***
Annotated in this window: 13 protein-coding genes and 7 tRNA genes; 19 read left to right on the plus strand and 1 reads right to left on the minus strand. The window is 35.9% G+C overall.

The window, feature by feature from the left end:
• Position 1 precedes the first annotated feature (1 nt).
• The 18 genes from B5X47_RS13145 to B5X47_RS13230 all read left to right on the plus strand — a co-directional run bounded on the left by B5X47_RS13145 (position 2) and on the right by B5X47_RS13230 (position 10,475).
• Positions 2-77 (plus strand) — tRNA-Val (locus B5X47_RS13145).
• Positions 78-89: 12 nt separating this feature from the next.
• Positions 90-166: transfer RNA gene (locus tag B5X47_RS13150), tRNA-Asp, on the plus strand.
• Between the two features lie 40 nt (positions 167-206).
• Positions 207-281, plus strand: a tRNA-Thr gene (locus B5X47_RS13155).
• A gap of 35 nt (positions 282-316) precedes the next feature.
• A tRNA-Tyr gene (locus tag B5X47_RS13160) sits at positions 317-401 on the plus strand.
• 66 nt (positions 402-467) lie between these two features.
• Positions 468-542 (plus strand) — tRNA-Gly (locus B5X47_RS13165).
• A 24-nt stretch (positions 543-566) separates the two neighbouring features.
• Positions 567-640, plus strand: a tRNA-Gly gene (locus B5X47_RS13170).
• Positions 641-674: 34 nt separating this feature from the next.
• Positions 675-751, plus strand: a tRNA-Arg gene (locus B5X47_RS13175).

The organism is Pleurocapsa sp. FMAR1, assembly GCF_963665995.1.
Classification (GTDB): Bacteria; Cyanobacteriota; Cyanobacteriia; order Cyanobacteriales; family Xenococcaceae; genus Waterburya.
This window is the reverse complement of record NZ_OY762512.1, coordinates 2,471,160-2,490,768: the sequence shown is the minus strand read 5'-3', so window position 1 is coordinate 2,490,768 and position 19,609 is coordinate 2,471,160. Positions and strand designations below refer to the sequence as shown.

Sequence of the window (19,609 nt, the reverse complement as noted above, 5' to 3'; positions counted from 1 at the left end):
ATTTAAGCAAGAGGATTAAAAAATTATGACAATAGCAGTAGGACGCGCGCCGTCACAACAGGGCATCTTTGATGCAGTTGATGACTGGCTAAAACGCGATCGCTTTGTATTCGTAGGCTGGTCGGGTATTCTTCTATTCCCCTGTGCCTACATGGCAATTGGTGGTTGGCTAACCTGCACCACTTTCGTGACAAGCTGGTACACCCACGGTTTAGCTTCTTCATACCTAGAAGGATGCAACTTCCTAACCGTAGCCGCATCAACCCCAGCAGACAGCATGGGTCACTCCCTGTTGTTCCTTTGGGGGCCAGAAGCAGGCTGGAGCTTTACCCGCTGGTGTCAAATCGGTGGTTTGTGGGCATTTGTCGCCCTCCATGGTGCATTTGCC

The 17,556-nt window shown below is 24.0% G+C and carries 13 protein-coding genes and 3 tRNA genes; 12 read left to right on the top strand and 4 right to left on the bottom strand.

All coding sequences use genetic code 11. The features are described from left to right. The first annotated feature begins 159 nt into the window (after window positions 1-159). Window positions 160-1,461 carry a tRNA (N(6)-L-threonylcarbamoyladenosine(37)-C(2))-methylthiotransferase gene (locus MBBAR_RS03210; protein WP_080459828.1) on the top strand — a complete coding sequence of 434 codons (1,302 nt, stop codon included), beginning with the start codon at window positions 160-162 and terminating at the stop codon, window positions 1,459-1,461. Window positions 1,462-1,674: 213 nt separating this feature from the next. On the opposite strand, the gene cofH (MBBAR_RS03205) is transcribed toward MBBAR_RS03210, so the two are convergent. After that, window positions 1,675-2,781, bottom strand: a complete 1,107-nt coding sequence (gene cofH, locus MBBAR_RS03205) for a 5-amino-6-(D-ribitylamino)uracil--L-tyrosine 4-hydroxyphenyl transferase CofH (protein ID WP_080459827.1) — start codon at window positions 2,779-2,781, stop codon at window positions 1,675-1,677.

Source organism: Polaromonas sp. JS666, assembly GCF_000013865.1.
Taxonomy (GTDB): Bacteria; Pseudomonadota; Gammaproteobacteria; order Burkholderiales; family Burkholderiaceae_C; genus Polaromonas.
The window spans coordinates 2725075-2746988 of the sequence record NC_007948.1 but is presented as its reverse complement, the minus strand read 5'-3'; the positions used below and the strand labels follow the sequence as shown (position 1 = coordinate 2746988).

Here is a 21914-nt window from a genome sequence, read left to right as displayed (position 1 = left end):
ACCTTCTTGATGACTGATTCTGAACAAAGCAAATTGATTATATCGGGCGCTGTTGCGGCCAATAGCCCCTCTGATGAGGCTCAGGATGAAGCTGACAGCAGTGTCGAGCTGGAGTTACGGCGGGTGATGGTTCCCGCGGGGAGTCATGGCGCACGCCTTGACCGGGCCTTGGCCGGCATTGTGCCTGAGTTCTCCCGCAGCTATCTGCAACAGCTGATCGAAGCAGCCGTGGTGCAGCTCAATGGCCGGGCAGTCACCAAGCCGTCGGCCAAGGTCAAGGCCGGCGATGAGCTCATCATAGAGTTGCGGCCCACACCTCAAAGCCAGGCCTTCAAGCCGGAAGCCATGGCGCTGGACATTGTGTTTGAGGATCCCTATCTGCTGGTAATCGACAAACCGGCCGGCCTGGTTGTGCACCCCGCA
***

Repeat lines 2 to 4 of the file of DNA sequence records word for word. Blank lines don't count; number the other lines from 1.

The window, feature by feature from the left end:
• Position 1 precedes the first annotated feature (1 nt).
• The 18 genes from B5X47_RS13145 to B5X47_RS13230 all read left to right on the plus strand — a co-directional run bounded on the left by B5X47_RS13145 (position 2) and on the right by B5X47_RS13230 (position 10,475).